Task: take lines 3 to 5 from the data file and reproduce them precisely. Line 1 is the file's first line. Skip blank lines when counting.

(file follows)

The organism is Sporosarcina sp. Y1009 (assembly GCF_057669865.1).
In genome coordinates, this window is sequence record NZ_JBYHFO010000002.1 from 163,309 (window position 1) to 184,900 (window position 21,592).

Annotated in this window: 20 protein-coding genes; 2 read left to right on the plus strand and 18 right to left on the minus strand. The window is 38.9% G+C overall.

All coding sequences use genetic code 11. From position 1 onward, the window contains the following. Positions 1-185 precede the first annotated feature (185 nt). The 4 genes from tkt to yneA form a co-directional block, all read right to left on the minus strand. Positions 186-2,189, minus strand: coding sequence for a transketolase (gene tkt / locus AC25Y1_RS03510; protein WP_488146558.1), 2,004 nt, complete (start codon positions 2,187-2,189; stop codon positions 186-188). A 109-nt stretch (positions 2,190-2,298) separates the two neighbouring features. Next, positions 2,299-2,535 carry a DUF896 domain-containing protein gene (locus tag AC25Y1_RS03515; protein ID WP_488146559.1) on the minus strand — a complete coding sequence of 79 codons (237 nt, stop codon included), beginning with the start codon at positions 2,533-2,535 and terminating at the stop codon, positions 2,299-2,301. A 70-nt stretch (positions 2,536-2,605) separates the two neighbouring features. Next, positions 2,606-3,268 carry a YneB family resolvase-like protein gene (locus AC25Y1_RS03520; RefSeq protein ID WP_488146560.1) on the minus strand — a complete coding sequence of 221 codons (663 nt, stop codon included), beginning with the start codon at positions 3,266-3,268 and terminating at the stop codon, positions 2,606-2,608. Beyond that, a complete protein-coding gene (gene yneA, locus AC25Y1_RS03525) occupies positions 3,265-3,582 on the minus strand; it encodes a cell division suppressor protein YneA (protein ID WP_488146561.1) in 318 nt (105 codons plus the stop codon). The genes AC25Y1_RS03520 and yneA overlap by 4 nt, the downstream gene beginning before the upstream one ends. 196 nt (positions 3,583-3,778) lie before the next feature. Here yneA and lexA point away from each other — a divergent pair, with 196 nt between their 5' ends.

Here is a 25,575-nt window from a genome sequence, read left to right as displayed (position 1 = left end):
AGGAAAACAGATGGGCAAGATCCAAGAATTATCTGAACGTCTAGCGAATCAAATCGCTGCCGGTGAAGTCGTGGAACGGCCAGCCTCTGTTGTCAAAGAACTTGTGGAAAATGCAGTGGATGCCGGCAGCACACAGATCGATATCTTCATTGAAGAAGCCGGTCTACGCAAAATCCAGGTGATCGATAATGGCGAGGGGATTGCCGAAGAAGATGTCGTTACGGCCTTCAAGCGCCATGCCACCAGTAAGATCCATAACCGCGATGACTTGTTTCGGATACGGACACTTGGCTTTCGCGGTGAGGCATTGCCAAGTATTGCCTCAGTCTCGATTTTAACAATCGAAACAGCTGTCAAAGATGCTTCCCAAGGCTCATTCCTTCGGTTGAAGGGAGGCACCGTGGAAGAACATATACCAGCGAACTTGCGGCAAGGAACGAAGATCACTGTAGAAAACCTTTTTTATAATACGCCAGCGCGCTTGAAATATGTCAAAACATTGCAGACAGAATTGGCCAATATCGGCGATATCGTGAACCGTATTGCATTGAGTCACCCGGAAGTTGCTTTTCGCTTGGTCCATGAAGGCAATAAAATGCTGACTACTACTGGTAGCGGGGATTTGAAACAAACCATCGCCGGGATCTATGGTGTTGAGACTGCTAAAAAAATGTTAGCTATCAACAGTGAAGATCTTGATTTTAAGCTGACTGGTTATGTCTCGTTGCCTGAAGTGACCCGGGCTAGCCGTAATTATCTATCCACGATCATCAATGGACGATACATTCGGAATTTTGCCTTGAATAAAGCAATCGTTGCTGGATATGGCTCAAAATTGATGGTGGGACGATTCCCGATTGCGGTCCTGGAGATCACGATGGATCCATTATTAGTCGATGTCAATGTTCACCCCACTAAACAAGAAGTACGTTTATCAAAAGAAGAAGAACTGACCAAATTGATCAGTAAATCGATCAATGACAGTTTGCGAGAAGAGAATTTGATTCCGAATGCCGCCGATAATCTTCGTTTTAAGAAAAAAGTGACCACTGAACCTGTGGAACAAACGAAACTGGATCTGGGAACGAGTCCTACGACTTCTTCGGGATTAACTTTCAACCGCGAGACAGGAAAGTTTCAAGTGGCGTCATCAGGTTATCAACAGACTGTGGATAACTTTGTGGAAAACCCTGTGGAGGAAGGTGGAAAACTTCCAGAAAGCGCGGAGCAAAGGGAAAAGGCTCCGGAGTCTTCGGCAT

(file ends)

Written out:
Annotated in this window: 20 protein-coding genes; 2 read left to right on the plus strand and 18 right to left on the minus strand. The window is 38.9% G+C overall.

All coding sequences use genetic code 11. From position 1 onward, the window contains the following. Positions 1-185 precede the first annotated feature (185 nt). The 4 genes from tkt to yneA form a co-directional block, all read right to left on the minus strand. Positions 186-2,189, minus strand: coding sequence for a transketolase (gene tkt / locus AC25Y1_RS03510; protein WP_488146558.1), 2,004 nt, complete (start codon positions 2,187-2,189; stop codon positions 186-188). A 109-nt stretch (positions 2,190-2,298) separates the two neighbouring features. Next, positions 2,299-2,535 carry a DUF896 domain-containing protein gene (locus tag AC25Y1_RS03515; protein ID WP_488146559.1) on the minus strand — a complete coding sequence of 79 codons (237 nt, stop codon included), beginning with the start codon at positions 2,533-2,535 and terminating at the stop codon, positions 2,299-2,301. A 70-nt stretch (positions 2,536-2,605) separates the two neighbouring features. Next, positions 2,606-3,268 carry a YneB family resolvase-like protein gene (locus AC25Y1_RS03520; RefSeq protein ID WP_488146560.1) on the minus strand — a complete coding sequence of 221 codons (663 nt, stop codon included), beginning with the start codon at positions 3,266-3,268 and terminating at the stop codon, positions 2,606-2,608. Beyond that, a complete protein-coding gene (gene yneA, locus AC25Y1_RS03525) occupies positions 3,265-3,582 on the minus strand; it encodes a cell division suppressor protein YneA (protein ID WP_488146561.1) in 318 nt (105 codons plus the stop codon). The genes AC25Y1_RS03520 and yneA overlap by 4 nt, the downstream gene beginning before the upstream one ends. 196 nt (positions 3,583-3,778) lie before the next feature. Here yneA and lexA point away from each other — a divergent pair, with 196 nt between their 5' ends.

Here is a 25,575-nt window from a genome sequence, read left to right as displayed (position 1 = left end):